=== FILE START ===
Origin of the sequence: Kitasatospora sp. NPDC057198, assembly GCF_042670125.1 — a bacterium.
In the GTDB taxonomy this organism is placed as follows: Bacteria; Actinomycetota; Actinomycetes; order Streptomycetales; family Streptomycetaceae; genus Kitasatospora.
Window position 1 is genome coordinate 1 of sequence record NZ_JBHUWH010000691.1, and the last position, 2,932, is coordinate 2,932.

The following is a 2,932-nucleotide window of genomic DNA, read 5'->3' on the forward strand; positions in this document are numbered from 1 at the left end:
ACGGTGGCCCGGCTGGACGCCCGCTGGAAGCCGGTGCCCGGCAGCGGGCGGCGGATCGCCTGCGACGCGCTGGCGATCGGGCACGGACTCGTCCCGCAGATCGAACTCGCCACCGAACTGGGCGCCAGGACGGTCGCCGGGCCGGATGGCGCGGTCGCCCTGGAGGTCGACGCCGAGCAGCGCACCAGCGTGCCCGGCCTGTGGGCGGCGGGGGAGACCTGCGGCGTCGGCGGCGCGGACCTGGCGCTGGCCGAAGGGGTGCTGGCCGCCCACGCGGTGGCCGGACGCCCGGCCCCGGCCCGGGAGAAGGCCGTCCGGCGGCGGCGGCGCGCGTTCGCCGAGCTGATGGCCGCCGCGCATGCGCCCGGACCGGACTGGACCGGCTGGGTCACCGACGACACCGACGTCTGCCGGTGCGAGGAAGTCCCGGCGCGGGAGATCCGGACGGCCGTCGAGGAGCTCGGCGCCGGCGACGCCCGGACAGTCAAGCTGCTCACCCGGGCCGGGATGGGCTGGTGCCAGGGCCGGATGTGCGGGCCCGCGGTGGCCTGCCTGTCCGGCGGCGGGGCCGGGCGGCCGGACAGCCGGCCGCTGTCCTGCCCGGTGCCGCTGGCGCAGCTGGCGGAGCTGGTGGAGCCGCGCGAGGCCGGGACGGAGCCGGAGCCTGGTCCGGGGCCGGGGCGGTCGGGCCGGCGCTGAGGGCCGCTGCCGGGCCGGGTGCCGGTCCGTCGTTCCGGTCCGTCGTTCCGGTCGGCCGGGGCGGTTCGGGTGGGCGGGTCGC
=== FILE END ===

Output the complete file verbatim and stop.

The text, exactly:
Origin of the sequence: Kitasatospora sp. NPDC057198, assembly GCF_042670125.1 — a bacterium.
In the GTDB taxonomy this organism is placed as follows: Bacteria; Actinomycetota; Actinomycetes; order Streptomycetales; family Streptomycetaceae; genus Kitasatospora.
Window position 1 is genome coordinate 1 of sequence record NZ_JBHUWH010000691.1, and the last position, 2,932, is coordinate 2,932.

The following is a 2,932-nucleotide window of genomic DNA, read 5'->3' on the forward strand; positions in this document are numbered from 1 at the left end:
ACGGTGGCCCGGCTGGACGCCCGCTGGAAGCCGGTGCCCGGCAGCGGGCGGCGGATCGCCTGCGACGCGCTGGCGATCGGGCACGGACTCGTCCCGCAGATCGAACTCGCCACCGAACTGGGCGCCAGGACGGTCGCCGGGCCGGATGGCGCGGTCGCCCTGGAGGTCGACGCCGAGCAGCGCACCAGCGTGCCCGGCCTGTGGGCGGCGGGGGAGACCTGCGGCGTCGGCGGCGCGGACCTGGCGCTGGCCGAAGGGGTGCTGGCCGCCCACGCGGTGGCCGGACGCCCGGCCCCGGCCCGGGAGAAGGCCGTCCGGCGGCGGCGGCGCGCGTTCGCCGAGCTGATGGCCGCCGCGCATGCGCCCGGACCGGACTGGACCGGCTGGGTCACCGACGACACCGACGTCTGCCGGTGCGAGGAAGTCCCGGCGCGGGAGATCCGGACGGCCGTCGAGGAGCTCGGCGCCGGCGACGCCCGGACAGTCAAGCTGCTCACCCGGGCCGGGATGGGCTGGTGCCAGGGCCGGATGTGCGGGCCCGCGGTGGCCTGCCTGTCCGGCGGCGGGGCCGGGCGGCCGGACAGCCGGCCGCTGTCCTGCCCGGTGCCGCTGGCGCAGCTGGCGGAGCTGGTGGAGCCGCGCGAGGCCGGGACGGAGCCGGAGCCTGGTCCGGGGCCGGGGCGGTCGGGCCGGCGCTGAGGGCCGCTGCCGGGCCGGGTGCCGGTCCGTCGTTCCGGTCCGTCGTTCCGGTCGGCCGGGGCGGTTCGGGTGGGCGGGTCGC